How 'microunits' could shape the faculty labor movement
- Despite protests from administration, graduate students at Yale University are working to unionize within individual academic departments, an effort which could shape similar efforts among adjunct and other faculty at campuses throughout the country.
- The Chronicle reports on the new mobilization tactic, which undercuts regulations and agreements which may strictly prohibit campus-wide union creation.
- The university is calling for guidance from the National Labor Relations Board to weigh in on whether this process is fair, or simply a chance to game labor and salary structures.
The numbers are not in favor of college administrators on the subject of faculty wage equity. Half of the nation's higher education teaching workforce is staffed by adjunct and graduate student workers. With labor boards ruling in favor of specific unionization efforts, chances are that the numbers will be forced to grow as full time professors may get priced out of the picture in an industry trying to find and grow revenue opportunities.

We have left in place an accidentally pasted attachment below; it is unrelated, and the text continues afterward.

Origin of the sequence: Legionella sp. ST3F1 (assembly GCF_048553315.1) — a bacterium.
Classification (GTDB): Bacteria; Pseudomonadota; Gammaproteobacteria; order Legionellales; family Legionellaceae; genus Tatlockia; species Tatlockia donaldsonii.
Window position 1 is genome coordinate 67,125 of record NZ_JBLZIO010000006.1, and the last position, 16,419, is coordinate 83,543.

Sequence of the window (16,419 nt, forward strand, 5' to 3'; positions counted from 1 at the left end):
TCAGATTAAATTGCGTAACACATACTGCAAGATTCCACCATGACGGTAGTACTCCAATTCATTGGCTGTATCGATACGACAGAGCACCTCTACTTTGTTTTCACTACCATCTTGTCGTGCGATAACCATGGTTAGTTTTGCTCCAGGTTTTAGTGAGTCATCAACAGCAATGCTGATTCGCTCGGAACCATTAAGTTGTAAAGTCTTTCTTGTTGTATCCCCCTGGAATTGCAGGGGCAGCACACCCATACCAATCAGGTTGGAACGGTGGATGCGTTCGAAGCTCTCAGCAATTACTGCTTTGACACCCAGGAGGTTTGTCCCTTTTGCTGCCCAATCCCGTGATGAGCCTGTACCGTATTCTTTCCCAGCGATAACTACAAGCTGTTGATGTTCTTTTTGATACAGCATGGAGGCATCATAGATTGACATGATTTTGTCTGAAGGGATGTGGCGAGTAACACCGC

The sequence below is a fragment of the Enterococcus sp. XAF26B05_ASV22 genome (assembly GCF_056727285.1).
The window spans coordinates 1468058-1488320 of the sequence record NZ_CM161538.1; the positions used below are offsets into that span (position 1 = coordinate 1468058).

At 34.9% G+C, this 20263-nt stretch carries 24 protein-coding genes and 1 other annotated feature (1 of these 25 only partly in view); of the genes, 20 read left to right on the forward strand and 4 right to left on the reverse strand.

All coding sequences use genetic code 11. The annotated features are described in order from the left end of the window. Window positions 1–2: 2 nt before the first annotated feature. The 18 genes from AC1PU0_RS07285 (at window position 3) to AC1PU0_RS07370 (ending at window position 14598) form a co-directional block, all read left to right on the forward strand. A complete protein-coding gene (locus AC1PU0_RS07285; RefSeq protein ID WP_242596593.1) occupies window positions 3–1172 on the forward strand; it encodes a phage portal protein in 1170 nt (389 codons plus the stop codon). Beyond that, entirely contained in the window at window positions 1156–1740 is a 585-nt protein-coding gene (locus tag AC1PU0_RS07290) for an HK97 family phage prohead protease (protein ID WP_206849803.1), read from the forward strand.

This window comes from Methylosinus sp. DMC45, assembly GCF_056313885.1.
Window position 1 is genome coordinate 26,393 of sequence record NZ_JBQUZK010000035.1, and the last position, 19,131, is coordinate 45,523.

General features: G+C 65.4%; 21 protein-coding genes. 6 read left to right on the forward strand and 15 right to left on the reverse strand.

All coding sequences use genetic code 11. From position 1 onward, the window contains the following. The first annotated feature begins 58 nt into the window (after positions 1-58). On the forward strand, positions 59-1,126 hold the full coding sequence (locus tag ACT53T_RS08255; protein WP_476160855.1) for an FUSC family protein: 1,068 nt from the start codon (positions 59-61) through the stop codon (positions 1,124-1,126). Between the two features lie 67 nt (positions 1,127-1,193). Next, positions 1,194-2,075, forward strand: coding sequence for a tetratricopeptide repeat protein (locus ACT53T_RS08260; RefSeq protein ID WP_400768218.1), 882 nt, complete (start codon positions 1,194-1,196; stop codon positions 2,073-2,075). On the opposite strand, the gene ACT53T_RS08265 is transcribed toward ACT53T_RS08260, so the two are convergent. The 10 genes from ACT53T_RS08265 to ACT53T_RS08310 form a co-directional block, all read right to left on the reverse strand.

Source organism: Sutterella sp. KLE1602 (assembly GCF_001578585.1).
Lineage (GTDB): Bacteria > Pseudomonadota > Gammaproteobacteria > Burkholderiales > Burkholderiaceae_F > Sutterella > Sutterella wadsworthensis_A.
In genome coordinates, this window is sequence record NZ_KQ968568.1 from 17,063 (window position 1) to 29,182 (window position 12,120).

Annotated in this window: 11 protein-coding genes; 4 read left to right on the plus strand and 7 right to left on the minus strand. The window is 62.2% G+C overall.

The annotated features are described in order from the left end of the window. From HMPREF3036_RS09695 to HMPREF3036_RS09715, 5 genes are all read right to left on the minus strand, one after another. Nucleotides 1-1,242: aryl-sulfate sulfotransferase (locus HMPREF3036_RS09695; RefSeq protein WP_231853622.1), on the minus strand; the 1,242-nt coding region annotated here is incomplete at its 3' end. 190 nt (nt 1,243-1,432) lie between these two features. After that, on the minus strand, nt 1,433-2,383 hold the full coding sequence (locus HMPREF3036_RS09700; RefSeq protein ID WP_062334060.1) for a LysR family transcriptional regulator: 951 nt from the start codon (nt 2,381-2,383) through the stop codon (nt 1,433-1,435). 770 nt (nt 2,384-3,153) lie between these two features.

The approach for campus executives in this position is to regard unionization efforts with transparency of budgets, collective bargaining tenets, and preparation to share with students and the public the financial limits of earmarking already thin resources in the name of academic quality and wage equity.
- The Chronicle of Higher Education Yale graduate students' 'Microunit' unionization strategy could have nationwide implications
- Education Dive Moody's: Grad student unionization will negatively impact credit